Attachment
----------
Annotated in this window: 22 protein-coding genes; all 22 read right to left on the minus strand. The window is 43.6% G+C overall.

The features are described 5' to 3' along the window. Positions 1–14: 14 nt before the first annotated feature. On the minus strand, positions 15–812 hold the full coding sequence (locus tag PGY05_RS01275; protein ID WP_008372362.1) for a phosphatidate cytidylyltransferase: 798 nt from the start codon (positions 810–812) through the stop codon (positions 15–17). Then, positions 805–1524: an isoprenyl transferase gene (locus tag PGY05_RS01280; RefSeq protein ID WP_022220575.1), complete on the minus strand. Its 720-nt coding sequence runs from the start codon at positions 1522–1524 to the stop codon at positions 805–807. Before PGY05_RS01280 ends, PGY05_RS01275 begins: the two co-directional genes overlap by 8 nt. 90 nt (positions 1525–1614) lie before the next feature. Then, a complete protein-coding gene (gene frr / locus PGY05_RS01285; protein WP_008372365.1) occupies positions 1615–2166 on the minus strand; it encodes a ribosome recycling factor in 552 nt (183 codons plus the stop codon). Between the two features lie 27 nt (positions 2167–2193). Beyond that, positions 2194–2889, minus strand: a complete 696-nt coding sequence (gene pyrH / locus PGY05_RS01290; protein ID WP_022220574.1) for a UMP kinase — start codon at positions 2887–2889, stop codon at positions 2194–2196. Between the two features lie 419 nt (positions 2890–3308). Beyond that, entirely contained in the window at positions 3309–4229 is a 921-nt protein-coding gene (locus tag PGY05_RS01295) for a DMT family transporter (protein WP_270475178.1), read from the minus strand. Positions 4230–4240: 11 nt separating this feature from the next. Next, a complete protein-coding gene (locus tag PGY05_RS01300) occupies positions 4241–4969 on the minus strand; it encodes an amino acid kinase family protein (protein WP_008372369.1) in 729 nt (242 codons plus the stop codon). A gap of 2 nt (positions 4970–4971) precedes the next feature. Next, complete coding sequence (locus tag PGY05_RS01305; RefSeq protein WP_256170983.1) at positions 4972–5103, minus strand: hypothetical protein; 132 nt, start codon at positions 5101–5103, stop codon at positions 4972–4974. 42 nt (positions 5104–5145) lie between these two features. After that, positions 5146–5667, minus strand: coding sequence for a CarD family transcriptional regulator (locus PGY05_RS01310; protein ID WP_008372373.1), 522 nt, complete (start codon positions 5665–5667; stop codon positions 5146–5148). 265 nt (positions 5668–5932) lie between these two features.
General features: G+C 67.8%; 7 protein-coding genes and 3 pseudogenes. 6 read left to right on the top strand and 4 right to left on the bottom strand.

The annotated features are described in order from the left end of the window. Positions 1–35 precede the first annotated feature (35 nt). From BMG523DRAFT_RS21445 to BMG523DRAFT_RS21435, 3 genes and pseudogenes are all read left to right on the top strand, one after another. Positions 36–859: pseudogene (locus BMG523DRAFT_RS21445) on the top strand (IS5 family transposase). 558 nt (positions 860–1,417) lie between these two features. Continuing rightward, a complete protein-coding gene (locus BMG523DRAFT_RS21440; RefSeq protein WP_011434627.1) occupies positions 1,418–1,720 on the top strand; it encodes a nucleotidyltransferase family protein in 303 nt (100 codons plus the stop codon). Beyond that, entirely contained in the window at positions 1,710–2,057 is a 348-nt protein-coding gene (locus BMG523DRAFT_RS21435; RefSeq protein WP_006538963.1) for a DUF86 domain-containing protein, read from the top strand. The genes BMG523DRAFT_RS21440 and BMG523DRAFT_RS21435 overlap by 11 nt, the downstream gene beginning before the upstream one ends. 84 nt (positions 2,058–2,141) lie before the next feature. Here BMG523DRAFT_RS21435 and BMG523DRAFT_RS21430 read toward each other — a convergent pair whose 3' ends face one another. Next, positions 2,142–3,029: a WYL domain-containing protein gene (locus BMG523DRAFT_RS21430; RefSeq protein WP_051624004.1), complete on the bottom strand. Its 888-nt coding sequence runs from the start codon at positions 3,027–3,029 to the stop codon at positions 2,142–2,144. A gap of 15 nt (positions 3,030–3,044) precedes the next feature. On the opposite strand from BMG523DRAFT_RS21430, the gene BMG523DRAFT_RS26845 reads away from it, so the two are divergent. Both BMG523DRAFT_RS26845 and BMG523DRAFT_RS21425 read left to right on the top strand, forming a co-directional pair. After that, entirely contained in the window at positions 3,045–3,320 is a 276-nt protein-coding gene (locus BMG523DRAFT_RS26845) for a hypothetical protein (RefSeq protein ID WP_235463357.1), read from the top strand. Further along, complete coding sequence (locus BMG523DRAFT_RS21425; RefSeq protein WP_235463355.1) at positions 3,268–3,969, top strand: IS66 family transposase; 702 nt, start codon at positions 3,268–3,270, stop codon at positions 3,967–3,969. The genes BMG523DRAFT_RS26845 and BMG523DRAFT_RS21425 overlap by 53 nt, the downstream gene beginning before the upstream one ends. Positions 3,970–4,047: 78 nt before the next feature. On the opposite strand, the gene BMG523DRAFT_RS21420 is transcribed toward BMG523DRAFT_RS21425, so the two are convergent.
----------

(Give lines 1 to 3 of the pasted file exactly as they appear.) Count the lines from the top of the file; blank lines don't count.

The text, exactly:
Annotated in this window: 22 protein-coding genes; all 22 read right to left on the minus strand. The window is 43.6% G+C overall.

The features are described 5' to 3' along the window. Positions 1–14: 14 nt before the first annotated feature. On the minus strand, positions 15–812 hold the full coding sequence (locus tag PGY05_RS01275; protein ID WP_008372362.1) for a phosphatidate cytidylyltransferase: 798 nt from the start codon (positions 810–812) through the stop codon (positions 15–17). Then, positions 805–1524: an isoprenyl transferase gene (locus tag PGY05_RS01280; RefSeq protein ID WP_022220575.1), complete on the minus strand. Its 720-nt coding sequence runs from the start codon at positions 1522–1524 to the stop codon at positions 805–807. Before PGY05_RS01280 ends, PGY05_RS01275 begins: the two co-directional genes overlap by 8 nt. 90 nt (positions 1525–1614) lie before the next feature. Then, a complete protein-coding gene (gene frr / locus PGY05_RS01285; protein WP_008372365.1) occupies positions 1615–2166 on the minus strand; it encodes a ribosome recycling factor in 552 nt (183 codons plus the stop codon). Between the two features lie 27 nt (positions 2167–2193). Beyond that, positions 2194–2889, minus strand: a complete 696-nt coding sequence (gene pyrH / locus PGY05_RS01290; protein ID WP_022220574.1) for a UMP kinase — start codon at positions 2887–2889, stop codon at positions 2194–2196. Between the two features lie 419 nt (positions 2890–3308). Beyond that, entirely contained in the window at positions 3309–4229 is a 921-nt protein-coding gene (locus tag PGY05_RS01295) for a DMT family transporter (protein WP_270475178.1), read from the minus strand. Positions 4230–4240: 11 nt separating this feature from the next. Next, a complete protein-coding gene (locus tag PGY05_RS01300) occupies positions 4241–4969 on the minus strand; it encodes an amino acid kinase family protein (protein WP_008372369.1) in 729 nt (242 codons plus the stop codon). A gap of 2 nt (positions 4970–4971) precedes the next feature. Next, complete coding sequence (locus tag PGY05_RS01305; RefSeq protein WP_256170983.1) at positions 4972–5103, minus strand: hypothetical protein; 132 nt, start codon at positions 5101–5103, stop codon at positions 4972–4974. 42 nt (positions 5104–5145) lie between these two features. After that, positions 5146–5667, minus strand: coding sequence for a CarD family transcriptional regulator (locus PGY05_RS01310; protein ID WP_008372373.1), 522 nt, complete (start codon positions 5665–5667; stop codon positions 5146–5148). 265 nt (positions 5668–5932) lie between these two features.
General features: G+C 67.8%; 7 protein-coding genes and 3 pseudogenes. 6 read left to right on the top strand and 4 right to left on the bottom strand.